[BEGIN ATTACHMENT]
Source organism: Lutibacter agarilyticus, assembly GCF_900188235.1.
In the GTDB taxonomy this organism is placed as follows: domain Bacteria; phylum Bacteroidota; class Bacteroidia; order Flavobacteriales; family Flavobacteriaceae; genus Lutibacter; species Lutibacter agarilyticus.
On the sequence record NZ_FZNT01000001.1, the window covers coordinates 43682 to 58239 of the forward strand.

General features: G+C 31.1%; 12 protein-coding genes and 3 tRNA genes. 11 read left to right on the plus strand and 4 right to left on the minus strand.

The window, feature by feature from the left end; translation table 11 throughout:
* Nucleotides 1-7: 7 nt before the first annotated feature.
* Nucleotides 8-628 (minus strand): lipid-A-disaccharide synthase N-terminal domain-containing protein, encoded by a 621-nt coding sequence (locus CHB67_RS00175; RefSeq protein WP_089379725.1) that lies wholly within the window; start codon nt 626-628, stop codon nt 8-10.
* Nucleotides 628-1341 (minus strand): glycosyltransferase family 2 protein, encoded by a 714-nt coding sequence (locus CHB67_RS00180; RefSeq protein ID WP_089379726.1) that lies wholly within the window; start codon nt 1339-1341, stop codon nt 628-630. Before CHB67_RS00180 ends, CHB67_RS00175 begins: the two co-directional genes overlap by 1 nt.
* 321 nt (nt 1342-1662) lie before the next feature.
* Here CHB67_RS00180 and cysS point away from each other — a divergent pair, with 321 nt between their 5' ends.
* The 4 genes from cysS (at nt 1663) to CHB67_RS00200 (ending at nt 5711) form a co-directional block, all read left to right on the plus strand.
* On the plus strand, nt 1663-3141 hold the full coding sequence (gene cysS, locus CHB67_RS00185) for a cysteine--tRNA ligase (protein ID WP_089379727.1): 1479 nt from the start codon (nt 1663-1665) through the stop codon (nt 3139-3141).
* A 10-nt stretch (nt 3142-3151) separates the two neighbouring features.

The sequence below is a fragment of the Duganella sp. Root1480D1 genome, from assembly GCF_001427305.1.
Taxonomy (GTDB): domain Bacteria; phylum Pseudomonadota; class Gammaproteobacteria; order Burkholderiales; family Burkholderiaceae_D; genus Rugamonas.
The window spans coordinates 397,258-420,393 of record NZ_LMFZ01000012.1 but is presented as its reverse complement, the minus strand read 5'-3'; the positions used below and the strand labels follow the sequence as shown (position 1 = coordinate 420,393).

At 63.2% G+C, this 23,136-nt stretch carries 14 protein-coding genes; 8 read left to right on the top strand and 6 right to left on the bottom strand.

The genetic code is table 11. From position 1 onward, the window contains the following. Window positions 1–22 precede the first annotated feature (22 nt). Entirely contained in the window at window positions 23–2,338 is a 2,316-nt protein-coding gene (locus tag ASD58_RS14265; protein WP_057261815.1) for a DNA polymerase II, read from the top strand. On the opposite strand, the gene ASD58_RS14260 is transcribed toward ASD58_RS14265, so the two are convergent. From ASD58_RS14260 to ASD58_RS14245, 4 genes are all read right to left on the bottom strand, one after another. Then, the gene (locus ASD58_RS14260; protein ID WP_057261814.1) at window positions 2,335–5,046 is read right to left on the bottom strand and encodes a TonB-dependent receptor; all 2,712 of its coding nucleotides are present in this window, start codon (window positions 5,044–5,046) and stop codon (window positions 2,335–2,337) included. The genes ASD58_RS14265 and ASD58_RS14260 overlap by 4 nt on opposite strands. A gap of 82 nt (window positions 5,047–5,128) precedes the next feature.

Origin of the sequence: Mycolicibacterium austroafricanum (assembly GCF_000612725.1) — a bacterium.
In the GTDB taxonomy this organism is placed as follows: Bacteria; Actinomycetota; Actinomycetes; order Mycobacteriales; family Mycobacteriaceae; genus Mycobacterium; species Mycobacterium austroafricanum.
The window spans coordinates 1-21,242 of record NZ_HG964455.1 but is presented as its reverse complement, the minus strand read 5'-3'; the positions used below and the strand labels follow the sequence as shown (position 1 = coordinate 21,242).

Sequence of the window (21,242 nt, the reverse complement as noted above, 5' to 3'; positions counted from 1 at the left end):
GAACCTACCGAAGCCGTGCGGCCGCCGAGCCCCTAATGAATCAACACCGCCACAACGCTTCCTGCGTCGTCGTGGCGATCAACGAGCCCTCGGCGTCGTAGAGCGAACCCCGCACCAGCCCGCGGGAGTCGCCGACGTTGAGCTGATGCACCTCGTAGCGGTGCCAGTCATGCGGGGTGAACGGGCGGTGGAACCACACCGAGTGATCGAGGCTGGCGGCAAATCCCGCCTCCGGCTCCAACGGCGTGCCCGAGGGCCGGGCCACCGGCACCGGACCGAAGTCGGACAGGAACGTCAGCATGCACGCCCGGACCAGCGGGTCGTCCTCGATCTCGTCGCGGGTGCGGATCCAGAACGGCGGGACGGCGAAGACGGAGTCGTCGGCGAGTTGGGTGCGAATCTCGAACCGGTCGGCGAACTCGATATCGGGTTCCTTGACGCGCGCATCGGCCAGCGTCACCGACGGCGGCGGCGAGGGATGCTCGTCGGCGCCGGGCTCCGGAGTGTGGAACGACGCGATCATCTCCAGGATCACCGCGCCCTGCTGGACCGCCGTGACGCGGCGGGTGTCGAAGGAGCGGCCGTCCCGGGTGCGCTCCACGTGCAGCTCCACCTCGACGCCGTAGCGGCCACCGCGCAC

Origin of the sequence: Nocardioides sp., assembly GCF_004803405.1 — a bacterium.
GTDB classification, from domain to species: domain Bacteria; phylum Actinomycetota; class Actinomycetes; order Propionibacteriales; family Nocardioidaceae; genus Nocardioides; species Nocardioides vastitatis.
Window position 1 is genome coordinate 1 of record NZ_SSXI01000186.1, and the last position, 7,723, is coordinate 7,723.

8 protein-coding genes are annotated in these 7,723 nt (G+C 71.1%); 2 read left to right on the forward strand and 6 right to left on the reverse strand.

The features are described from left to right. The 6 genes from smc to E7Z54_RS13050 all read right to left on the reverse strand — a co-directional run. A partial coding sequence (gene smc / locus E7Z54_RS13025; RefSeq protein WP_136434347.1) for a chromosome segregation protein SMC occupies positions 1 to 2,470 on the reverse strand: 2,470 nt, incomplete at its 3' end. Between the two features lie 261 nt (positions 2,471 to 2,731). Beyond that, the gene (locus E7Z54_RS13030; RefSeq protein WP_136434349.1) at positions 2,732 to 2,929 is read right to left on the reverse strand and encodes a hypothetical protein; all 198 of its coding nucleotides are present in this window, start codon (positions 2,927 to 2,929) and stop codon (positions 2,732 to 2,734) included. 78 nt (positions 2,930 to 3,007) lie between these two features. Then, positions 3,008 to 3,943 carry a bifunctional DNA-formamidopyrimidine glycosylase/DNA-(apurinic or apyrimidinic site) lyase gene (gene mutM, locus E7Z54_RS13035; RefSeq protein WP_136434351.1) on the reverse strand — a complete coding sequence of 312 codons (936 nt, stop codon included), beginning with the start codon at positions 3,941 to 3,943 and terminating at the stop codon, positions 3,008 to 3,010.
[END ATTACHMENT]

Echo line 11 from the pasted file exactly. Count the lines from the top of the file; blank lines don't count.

* The 4 genes from cysS (at nt 1663) to CHB67_RS00200 (ending at nt 5711) form a co-directional block, all read left to right on the plus strand.